Setting Up Your Project
Establishing networks in the community
Getting to know what other services exist for people living with HIV in your area is vital. Establishing strong networks with the right people is key to help you deliver your project by:
- Referring people living with HIV to your group/organisation for peer support
- Avoiding duplication of a service that already exists
- Increasing the potential to work in partnership to deliver your project
- Increasing the potential to use/share resources
- Widening your knowledge of the types of funding available
- Increasing the potential to work across sectors
There are the obvious organisations to consider for the development of your model. These will include:
Sexual Health and/or HIV clinics
If you are a clinic thinking of setting up peer support — click here
Sexual Health/HIV clinics are meeting with people both at the point of diagnosis, and at times offering ongoing care. Many clinics acknowledge the value of peer support and how it can be beneficial in helping reinforce health messages, increase adherence and help patients better understand their condition by talking to someone else experiencing the same or similar issues as them. Clinics are well placed to refer patients on to organisations offering peer support, or to work in partnership to develop peer support within the clinic, if the space and resource allows.
GPs will also be seeing people living with HIV and are also well placed to refer patients into peer support. Social Prescribing is now becoming a part of many GP practices across the UK and recognises that social as well as medical aspects of long term conditions. It can be challenging and time consuming to cover all GP surgeries in a locality to promote peer support and to talk to staff about referring in to peer support. However, connecting with local GP surgeries, finding out whether they have Community and/or Health Navigators and promoting your project could lead to more referrals and more patients benefitting from peer support.
National HIV Organisations
It is useful to know what national HIV organisations exist, and the kind of work they do. Some will focus on service delivery and support, others will have a campaigning and advocacy mandate. There may be national organisations with a presence in your area that it will be worth contacting. National organisations may have access to information and resources, and if they are involved in service delivery, could be a referral pathway or potential partner.
Local HIV Organistations
Local organisations supporting people living with HIV can vary from small to medium sized charities, to informal groups. It is useful to know if any exist, who they are and what they offer. There may be the potential to work together and share resources in order to deliver a peer support project, and to promote your project through them.
Other Related Organisations
It is worth finding out what other organisations are in your area providing services that may be attracting people who are living with HIV. For people who are not open about their HIV status and who are concerned about disclosure, accessing HIV care and support directly can be difficult. However, they may be accessing other support such as mental health, domestic abuse, drug and alcohol or housing services and not be aware of the potential to access peer support. Regardless of whether or not HIV services exist in your area, increasing your profile among other local organisations is beneficial for your project and increases the potential to reach the people who would benefit from peer support. It also helps to raise awareness of HIV and educate the wider community on the issues for HIV today.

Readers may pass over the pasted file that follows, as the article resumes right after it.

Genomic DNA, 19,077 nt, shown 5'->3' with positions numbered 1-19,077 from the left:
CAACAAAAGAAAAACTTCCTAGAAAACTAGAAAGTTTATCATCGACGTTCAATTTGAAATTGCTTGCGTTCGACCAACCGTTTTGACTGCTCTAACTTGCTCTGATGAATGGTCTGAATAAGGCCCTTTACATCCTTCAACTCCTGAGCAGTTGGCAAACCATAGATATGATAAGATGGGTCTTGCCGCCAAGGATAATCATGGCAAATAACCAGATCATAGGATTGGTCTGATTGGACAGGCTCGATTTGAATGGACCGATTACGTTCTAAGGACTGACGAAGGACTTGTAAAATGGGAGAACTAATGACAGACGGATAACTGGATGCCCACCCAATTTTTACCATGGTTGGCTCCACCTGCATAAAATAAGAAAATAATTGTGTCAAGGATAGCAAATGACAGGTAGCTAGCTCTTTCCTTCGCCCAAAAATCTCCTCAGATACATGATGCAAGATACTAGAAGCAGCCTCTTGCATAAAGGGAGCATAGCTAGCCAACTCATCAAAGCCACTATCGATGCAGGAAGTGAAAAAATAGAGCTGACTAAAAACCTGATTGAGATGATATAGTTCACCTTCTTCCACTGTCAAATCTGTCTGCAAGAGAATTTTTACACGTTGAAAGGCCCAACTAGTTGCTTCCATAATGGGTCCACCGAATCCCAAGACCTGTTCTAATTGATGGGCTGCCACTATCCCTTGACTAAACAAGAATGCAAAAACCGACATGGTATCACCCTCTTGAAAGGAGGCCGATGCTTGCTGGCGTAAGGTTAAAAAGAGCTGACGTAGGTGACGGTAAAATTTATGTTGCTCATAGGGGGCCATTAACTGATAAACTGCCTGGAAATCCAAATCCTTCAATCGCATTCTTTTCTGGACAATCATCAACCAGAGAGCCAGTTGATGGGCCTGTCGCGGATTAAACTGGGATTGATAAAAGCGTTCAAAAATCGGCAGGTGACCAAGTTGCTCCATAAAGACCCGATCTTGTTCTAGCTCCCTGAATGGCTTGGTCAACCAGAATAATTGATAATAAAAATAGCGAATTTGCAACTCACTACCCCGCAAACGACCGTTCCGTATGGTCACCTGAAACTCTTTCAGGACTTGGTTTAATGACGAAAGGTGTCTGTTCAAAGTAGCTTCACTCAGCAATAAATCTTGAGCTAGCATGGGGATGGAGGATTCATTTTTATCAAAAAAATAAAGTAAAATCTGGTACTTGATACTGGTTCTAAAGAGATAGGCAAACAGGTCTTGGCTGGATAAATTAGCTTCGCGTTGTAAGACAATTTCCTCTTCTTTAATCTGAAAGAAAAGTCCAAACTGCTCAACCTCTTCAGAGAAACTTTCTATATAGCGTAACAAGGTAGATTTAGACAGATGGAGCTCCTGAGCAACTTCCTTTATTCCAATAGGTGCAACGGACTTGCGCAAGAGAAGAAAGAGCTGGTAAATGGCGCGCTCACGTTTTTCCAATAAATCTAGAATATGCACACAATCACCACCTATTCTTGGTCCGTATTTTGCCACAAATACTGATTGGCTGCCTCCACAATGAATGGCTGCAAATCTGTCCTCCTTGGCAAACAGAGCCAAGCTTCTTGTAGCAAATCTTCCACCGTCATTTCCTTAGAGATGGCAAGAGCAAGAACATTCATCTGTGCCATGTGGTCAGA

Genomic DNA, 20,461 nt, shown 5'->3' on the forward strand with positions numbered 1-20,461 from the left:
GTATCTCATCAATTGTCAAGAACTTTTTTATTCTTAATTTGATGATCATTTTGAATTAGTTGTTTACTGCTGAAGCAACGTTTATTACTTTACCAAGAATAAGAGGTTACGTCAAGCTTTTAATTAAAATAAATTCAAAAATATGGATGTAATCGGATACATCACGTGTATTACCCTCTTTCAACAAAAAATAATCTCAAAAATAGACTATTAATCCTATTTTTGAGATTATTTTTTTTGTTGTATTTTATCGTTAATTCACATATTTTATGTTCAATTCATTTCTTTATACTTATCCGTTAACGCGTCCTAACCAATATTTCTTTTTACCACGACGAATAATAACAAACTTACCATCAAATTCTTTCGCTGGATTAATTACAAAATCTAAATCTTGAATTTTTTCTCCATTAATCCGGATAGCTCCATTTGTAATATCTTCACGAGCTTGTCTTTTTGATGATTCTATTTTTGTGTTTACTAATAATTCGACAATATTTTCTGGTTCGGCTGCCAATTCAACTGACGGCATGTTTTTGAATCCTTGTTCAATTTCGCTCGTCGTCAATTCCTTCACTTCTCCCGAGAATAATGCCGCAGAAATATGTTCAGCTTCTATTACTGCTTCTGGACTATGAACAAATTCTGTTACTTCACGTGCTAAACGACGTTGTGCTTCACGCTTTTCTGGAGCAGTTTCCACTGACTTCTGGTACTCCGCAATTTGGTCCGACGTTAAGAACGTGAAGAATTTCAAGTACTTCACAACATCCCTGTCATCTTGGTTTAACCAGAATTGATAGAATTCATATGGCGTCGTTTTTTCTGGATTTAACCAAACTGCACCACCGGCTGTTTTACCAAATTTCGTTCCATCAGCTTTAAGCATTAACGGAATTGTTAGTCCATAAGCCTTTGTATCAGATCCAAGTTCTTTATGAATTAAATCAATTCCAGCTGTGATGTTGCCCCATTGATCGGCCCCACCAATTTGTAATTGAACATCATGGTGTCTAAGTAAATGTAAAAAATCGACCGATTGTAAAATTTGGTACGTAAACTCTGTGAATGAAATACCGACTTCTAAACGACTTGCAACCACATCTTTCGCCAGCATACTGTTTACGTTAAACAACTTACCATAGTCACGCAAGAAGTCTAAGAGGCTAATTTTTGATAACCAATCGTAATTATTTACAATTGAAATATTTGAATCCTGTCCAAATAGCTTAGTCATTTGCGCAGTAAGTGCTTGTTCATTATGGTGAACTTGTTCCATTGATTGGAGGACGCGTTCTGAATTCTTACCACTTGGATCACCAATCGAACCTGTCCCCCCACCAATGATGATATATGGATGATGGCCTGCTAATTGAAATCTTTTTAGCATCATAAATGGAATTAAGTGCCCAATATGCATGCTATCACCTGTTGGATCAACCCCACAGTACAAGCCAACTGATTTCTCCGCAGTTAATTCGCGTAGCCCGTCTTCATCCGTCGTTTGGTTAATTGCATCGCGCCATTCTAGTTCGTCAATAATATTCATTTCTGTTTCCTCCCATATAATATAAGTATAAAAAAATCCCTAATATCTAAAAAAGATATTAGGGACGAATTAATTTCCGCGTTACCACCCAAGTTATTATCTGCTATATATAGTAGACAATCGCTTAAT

Other Organisations offering Peer Support
Peer support is valuable for people living with many different mental and physical health conditions. There is a long tradition of formal and informal peer support in mental health and peer support projects are becoming recognised in more services as a way of offering people the opportunity to get support from people with lived experience. There is a real benefit to your project in seeking out other organisations or groups in your area who offer peer support. The projects that you feel have a model you would like to learn from, or whose practice you respect and who are helpful can be a real support and mine of information for you while you are setting up your project. In some areas there are peer support networks where different organisations come together to share good practice, ideas and training. This can be a great asset for you and your project.
Knowing your way around the commissioning framework in your area, and who is responsible for commissioning services that your project may fall under is important. Knowing who key contacts are, and making sure they know about your peer support project may help with funding, and will put you on the radar. It is also important to know what funding is available. The funding landscape is tough, and there are many charities, social enterprises and community groups battling over an ever-decreasing pot of funding. Knowing what is out there, whether your project fits the criteria for funding, when deadlines are etc., will be key for the sustainability of your project.